latency is not provided by scheduling in the network. It is primarily a 
property of NQB traffic sources, and the only necessary property of the 
network's per-hop behaviour for NQB is to isolate NQB from QB traffic 
(i.e. in a separate queue for the NQB class). There is no priority 
scheduling requirement.

[A comment I would make to the authors about the draft: it needs to give 
some example approaches to scheduling between NQB and QB, or at least 
talk about this scheduling.]

>>> I think we should be wary of making traffic protection a hard requirement
>>> at such an early stage in our knowledge of the NQB behaviour. I believe this
>>> is a case where the market, not the IETF, ought to decide whether protection
>>> is required.
> I want to see clear and convincing evidence that the "tragedy of the commons" outcome is highly unlikely, which this text ...
>
>>> The draft claims incentives can be aligned by an implementation being arranged to ensure that NQB traffic benefits from NQB marking and QB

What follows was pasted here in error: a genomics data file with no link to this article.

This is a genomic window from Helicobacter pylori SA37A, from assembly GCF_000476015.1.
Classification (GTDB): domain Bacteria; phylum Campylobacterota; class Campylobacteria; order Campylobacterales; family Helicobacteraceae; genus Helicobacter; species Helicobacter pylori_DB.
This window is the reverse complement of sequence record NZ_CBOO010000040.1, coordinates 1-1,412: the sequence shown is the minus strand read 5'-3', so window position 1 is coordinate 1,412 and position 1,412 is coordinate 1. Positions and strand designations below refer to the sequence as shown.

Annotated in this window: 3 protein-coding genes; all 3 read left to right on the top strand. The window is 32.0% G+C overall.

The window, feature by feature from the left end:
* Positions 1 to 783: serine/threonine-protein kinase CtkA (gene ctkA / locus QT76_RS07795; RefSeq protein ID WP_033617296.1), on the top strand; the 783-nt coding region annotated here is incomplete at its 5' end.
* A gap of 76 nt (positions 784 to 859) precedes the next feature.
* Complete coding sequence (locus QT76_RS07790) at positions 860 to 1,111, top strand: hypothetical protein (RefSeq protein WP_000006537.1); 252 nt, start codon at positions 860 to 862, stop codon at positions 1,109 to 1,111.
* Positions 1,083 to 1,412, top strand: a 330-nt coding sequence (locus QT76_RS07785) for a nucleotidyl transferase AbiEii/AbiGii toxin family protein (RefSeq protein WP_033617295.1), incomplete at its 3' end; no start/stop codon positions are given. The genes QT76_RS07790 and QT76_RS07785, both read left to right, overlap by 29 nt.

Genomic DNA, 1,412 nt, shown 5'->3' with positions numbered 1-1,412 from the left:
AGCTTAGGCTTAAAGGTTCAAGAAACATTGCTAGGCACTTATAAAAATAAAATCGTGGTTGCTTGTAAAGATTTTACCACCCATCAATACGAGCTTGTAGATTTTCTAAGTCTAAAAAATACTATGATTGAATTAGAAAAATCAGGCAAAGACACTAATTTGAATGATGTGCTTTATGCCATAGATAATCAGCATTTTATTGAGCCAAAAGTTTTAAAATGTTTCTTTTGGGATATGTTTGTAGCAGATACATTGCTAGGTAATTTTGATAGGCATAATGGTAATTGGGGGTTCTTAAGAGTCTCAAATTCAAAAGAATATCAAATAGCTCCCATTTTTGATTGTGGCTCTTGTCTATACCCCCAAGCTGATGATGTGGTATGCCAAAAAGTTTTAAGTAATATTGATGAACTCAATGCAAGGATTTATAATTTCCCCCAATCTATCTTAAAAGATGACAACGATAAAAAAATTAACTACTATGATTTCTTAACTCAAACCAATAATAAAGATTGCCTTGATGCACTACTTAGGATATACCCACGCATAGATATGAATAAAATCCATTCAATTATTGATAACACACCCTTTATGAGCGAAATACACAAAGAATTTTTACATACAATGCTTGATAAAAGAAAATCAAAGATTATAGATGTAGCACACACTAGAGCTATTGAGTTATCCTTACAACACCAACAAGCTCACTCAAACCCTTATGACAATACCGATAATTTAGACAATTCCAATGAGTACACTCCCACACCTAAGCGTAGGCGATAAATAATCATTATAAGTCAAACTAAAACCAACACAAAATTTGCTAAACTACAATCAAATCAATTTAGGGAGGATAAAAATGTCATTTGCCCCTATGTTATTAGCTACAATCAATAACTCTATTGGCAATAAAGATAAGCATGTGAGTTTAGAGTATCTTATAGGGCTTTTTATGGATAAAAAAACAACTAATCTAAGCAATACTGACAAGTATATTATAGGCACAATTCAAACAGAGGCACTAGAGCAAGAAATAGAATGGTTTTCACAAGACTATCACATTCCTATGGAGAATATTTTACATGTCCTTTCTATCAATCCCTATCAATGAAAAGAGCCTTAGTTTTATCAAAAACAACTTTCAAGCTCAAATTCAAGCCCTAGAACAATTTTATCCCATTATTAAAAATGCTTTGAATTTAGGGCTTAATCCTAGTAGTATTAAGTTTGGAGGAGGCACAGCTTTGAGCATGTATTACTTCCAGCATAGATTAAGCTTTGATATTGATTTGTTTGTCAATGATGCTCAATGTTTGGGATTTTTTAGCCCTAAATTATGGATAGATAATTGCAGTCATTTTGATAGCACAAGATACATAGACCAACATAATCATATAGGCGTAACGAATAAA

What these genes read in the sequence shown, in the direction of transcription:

>>> traffic benefits from QB marking. Incentives are hard to guess, so that may or
>>> may not be true. However, I don't think we (the tsvwg/IETF) can state
>>> categorically that it is not true.
> ... is not.
>
> The above text not only reverses the burden of proof but also changes the question from whether a "tragedy of the commons" is possible to whether it will always (categorically) happen - the resulting straw proposition is then easy to demolish.  Nice try, no sale ...
[BB] OK, I'll turn the burden of proof back round again...

As this insertion is long, I've used sub-headings.


      ==Incentive Alignment?==


To judge whether there's any tragedy of the commons (incentive 
alignment), I'll put up a straw-man NQB configuration that complies with 
the following requirement in the draft:

    a useful property of nodes that support separate queues for NQB and QB